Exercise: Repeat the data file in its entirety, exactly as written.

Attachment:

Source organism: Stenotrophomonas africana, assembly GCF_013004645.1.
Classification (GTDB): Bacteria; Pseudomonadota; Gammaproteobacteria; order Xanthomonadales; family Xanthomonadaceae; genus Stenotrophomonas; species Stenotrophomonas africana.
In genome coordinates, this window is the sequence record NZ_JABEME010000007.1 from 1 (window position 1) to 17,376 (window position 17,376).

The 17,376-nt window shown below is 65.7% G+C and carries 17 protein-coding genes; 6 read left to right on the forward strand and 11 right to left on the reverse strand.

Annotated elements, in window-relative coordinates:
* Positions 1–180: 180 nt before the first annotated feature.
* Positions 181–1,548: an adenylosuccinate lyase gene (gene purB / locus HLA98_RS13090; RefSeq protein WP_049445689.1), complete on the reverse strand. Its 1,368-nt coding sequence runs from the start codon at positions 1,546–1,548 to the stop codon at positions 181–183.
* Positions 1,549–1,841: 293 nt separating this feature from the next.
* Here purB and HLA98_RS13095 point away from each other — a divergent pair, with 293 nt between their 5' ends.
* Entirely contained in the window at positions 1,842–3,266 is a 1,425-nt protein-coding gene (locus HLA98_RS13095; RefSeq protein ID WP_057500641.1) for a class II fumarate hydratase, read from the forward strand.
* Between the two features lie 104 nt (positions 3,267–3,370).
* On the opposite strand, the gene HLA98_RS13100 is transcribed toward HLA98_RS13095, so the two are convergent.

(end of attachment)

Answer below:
Source organism: Stenotrophomonas africana, assembly GCF_013004645.1.
Classification (GTDB): Bacteria; Pseudomonadota; Gammaproteobacteria; order Xanthomonadales; family Xanthomonadaceae; genus Stenotrophomonas; species Stenotrophomonas africana.
In genome coordinates, this window is the sequence record NZ_JABEME010000007.1 from 1 (window position 1) to 17,376 (window position 17,376).

The 17,376-nt window shown below is 65.7% G+C and carries 17 protein-coding genes; 6 read left to right on the forward strand and 11 right to left on the reverse strand.

Annotated elements, in window-relative coordinates:
* Positions 1–180: 180 nt before the first annotated feature.
* Positions 181–1,548: an adenylosuccinate lyase gene (gene purB / locus HLA98_RS13090; RefSeq protein WP_049445689.1), complete on the reverse strand. Its 1,368-nt coding sequence runs from the start codon at positions 1,546–1,548 to the stop codon at positions 181–183.
* Positions 1,549–1,841: 293 nt separating this feature from the next.
* Here purB and HLA98_RS13095 point away from each other — a divergent pair, with 293 nt between their 5' ends.
* Entirely contained in the window at positions 1,842–3,266 is a 1,425-nt protein-coding gene (locus HLA98_RS13095; RefSeq protein ID WP_057500641.1) for a class II fumarate hydratase, read from the forward strand.
* Between the two features lie 104 nt (positions 3,267–3,370).
* On the opposite strand, the gene HLA98_RS13100 is transcribed toward HLA98_RS13095, so the two are convergent.